Ohms is Stef Carpenter not only engaged, but on fire. The single started out life as a 12-minute onslaught emailed to Chino – boasting an ascending introductory and closing riff so big that the rest of the band struggled to compete with it.
“Stephen’s guitar tone is so damn thick,” Abe recently enthused. “It’s hard to get the drum and everything else sounding huge when the fucking guitar’s eating up all of that prime real estate!”
Abe’s comment rings true. Emerging from a wash of synth, the introductory riff makes an enormous impression. Yes, Ohms captures the band firing on all cylinders, but Stef seemingly has some excess cylinders for good measure. When the track finally cuts loose at 3:20, it’s a different kind of heavy for Deftones: yes it’s loud, but also uplifting and joyous. It suits them.
The track is also a perfect primer for the themes of self-reflection and adjustment at the heart of its parent album. ‘It’s too late to cause a change in the tides,’ sings Chino at one point, while reaffirming his status as one of the world’s most compelling and versatile vocalists. Elsewhere, we hear him observe, ‘Time won’t change this,’ altering the tone. ‘We shall remain.’
There is an enthralling sense of ambiguity unfolding here – it’s hard to tell whether the sands of times past are something we suffocate in or rest gracefully on top of. In an unpublished section of this week’s Kerrang! Cover Story interview, we asked Chino directly if this is a hopeful song or not…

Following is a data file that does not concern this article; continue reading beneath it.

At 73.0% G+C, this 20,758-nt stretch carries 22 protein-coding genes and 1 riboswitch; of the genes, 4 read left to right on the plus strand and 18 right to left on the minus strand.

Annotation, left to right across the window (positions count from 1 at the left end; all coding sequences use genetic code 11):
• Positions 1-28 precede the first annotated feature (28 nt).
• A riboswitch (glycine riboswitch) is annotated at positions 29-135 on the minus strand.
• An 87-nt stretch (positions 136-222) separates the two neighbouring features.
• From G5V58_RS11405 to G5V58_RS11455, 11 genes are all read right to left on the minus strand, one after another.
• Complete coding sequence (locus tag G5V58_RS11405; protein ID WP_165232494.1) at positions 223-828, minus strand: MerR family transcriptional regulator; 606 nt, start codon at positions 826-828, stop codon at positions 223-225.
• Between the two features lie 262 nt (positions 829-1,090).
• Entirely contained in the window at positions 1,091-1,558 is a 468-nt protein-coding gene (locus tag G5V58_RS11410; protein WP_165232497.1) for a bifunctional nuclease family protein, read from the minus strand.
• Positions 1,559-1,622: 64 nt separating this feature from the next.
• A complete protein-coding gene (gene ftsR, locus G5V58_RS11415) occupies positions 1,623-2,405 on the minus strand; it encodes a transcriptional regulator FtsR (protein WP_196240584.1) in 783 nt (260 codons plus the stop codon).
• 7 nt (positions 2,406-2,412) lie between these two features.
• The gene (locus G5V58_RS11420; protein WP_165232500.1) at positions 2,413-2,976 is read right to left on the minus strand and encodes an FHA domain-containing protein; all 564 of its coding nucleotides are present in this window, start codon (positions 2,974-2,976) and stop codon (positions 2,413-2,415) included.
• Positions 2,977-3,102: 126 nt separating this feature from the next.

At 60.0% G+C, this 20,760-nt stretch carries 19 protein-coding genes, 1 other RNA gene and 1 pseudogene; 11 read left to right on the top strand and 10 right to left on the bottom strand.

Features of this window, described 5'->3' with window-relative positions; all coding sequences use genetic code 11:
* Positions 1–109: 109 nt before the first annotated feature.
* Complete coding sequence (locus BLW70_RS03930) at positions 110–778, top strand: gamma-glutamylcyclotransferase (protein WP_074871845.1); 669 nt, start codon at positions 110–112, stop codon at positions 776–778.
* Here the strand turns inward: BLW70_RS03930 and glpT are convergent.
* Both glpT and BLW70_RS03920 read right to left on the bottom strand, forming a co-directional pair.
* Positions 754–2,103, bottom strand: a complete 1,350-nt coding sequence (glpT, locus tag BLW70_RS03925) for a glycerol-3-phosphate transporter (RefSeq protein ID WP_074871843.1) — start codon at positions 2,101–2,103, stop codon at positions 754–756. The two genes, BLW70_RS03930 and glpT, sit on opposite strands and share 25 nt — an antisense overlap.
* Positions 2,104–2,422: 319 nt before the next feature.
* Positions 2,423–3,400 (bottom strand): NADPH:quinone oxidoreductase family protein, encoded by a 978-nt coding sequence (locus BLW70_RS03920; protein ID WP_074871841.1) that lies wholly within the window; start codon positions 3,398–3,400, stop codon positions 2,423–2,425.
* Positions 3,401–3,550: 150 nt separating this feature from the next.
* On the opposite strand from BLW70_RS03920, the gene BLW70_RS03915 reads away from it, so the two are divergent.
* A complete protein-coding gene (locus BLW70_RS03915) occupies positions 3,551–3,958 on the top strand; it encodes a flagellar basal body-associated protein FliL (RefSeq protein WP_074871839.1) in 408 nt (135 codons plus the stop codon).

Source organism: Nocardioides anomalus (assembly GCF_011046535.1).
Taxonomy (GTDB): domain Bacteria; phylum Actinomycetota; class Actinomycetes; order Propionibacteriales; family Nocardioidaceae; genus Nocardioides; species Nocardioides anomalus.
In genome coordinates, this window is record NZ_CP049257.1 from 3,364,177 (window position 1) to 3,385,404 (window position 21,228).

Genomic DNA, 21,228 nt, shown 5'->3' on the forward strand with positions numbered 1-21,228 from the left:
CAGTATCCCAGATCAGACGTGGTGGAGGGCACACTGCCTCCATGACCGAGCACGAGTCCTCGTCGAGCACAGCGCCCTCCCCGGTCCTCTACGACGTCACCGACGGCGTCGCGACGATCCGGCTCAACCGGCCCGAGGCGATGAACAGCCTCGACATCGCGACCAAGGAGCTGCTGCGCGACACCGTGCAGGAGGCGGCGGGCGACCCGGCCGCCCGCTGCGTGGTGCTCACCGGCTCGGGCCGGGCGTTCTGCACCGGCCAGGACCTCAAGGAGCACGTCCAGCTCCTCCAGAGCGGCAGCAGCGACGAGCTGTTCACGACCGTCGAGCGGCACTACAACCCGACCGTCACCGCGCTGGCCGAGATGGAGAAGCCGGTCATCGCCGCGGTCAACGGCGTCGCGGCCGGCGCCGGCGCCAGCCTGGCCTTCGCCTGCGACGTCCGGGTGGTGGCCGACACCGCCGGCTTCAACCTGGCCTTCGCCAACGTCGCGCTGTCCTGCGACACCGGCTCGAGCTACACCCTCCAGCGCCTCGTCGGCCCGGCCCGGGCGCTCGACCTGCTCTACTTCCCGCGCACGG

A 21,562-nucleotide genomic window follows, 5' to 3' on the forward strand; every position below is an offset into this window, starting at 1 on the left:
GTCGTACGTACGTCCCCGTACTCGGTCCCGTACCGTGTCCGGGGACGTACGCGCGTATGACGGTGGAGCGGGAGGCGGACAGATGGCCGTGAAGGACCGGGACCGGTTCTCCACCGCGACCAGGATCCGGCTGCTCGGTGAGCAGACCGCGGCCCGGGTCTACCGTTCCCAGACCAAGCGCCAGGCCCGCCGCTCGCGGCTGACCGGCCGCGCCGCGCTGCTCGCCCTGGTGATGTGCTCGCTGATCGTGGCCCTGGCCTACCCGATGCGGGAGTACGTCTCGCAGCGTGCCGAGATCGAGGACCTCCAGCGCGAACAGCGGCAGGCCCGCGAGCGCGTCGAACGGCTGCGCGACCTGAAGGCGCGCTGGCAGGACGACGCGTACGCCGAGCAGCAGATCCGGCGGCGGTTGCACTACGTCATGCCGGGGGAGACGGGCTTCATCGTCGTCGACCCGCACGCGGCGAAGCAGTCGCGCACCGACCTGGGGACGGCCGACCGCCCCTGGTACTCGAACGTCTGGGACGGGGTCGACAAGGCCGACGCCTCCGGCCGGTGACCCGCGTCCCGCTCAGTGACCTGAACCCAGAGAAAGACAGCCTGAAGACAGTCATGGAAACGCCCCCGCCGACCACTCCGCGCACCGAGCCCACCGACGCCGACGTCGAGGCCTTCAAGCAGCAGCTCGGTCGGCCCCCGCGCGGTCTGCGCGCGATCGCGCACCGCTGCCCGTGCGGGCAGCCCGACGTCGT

“It's basically, like, here we are, this is where we are today,” Chino replied, pondering the opening lines about being ‘surrounded by debris of the past’. “We’re surrounded by every decision that we’ve made in the past, but the chorus is very hopeful and optimistic. Lyrically, I didn’t change much. These were the first thoughts that came and I just wrote them down and they worked. Sometimes you get lucky like that.”
Chino Moreno might call it luck. But to everyone else? This is the sound of a band who are still making songs to compete with the best. Nine albums in, luck has very little to do with it.
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